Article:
Streamlining Mental Health Treatment

Digital Tools Can Help Providers Triage Mental Health Patients

By Megan Headley

Mental health issues continue to rise, as do shortages in the number of behavioral health professionals available to treat them. The nonprofit Mental Health America states that more than half of adults with a mental illness do not receive treatment, for a total of over 27 million adults in the U.S. In its 2022 State of Mental Health in America report, the organization found that 67% of adults with a mental illness in Hawaii, the bottom-ranked state, did not receive treatment. Even in Vermont, the top-ranked state, 43% of adults experiencing mental illness were not receiving treatment.

The National Council for Mental Wellbeing attributes this problem largely to barriers to access, including cost, availability, and wait times. The organization’s research found that over a 12-month period beginning in 2021, these obstacles prevented 43% of U.S. adults who reported needing substance use or mental healthcare from receiving it.

Digital technology providers are seeking to address the availability factor. A number of studies have demonstrated that online therapy can provide high rates of satisfaction and effective treatment for issues including anxiety and depression. By working through payers and healthcare providers, companies like the digital care delivery platform Amwell ensure that treatment providers are licensed, solutions are HIPAA-protected, and individuals facing mental health struggles are aware of their options.

Through its Comprehensive Behavioral Health Program, Amwell provides an online therapy program that enables payers and healthcare providers to deliver scalable, integrated solutions including virtual therapy and psychiatry, coaching, and digital mental health programs.

“Our business model is heavily rooted in enabling and supporting health plans, health systems, and providers,” explains Lindsay Henderson, PsyD, director of psychological services for Amwell. “With everything that we do, we’re focused on enabling the people who deliver healthcare and do a really great job at it, with more tools in their toolkit to better serve patients and members and close some of those gaps in care.”

Amwell’s Comprehensive Behavioral Health Program combines the digital cognitive behavioral health programs of SilverCloud Health, the digital mental health company it acquired in 2021, with virtual care provided by therapists and psychiatrists from Amwell Medical Group. Through the program, patients undergo an evaluation that guides them toward a solution—including self-guided and coach-supported care, virtual therapy, and psychiatry—that meets both their needs and the healthcare provider’s availability.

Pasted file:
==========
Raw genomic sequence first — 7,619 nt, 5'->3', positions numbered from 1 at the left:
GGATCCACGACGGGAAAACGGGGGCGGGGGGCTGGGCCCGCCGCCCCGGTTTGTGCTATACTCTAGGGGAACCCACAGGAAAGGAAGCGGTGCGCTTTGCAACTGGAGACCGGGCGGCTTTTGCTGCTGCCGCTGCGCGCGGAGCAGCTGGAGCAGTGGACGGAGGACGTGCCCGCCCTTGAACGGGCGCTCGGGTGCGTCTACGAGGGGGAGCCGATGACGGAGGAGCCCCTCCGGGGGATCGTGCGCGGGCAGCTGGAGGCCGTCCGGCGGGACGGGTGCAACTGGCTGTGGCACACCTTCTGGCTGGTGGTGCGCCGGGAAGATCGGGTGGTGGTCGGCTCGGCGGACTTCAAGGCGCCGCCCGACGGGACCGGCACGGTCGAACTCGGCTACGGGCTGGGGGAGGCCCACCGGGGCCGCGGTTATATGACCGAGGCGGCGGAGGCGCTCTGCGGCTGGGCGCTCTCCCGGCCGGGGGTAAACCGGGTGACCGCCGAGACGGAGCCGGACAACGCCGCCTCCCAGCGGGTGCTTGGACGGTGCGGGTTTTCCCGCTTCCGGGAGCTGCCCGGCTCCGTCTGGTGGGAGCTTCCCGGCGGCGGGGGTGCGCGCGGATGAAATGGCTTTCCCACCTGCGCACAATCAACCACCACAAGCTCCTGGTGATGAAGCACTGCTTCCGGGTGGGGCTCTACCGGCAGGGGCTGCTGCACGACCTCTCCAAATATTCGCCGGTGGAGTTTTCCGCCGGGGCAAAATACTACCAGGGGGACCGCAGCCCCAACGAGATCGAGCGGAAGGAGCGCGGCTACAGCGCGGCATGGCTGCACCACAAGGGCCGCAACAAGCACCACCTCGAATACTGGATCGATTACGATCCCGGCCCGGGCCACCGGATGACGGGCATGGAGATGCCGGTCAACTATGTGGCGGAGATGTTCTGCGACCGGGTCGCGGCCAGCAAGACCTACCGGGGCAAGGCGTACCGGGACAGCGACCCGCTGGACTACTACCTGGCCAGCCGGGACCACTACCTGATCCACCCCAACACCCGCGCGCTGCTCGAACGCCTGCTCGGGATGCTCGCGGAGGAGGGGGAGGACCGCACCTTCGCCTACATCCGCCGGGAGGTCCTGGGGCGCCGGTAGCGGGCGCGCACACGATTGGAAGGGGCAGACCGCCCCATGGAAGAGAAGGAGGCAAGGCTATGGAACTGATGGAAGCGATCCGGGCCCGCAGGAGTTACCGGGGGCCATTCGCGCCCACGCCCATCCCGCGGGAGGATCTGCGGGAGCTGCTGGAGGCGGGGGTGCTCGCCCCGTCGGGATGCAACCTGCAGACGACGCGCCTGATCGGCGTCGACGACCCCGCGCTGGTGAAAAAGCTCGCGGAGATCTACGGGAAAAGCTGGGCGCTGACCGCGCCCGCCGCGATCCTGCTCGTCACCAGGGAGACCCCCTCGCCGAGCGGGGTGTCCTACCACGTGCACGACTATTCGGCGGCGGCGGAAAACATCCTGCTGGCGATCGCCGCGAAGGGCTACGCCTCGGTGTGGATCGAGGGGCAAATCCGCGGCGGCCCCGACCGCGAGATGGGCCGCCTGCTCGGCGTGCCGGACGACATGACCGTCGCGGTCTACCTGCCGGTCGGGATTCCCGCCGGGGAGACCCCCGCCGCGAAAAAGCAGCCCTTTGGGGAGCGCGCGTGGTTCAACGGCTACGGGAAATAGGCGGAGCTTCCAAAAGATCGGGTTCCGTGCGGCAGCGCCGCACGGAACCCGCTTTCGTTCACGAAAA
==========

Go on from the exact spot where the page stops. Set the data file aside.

Self-guided pathways provide support for individuals who suffer from chronic medical illness and other behavioral health struggles. However, these pathways can also help primary care providers connect patients with immediate support even when the provider doesn’t have the resources available to provide therapy right away.

Healthcare providers as well as patients benefit from this self-guided work, Henderson says. “It’s really about prepping and priming a patient for therapy,” she says. “By the time they get in front of a therapist for the first time, they’ve already got this foundation of cognitive behavioral therapy [CBT] knowledge, language, and tools that will accelerate their progress and the rate at which they can work effectively with their therapist.”

Building the patient’s knowledge about how to maximize the effectiveness of their therapy can accelerate their process and the potential for results. This in turn can help providers reach more patients waiting for mental health services.

“What excites me about this is that if I have someone coming in for therapy and they’ve had even a slight introduction to the digital CBT tools that [a program] offers, it’s like we’re starting at session three instead of session one. This reduces the burden on therapists to teach the basics to the patient, and it accelerates and improves the quality of the therapy that we can offer,” Henderson says.

Because patients reach this solution through payers and healthcare providers, rather than an internet search, it also has the potential to close the gaps in care for patients who may benefit from mental healthcare but don’t pursue it. With encouragement and follow-up from their primary care provider, patients may be more likely to pursue the right level of support needed to better manage their health.

This proactive approach to behavioral healthcare can help reduce the costs of more serious reactive care. To be effective, however, healthcare providers need to build patient awareness around their options. “We have to work to educate people on what to look for when they are choosing a digital tool or suite of services,” Henderson says.

Megan Headley is a freelance writer and owner of ClearStory Publications. She can be reached at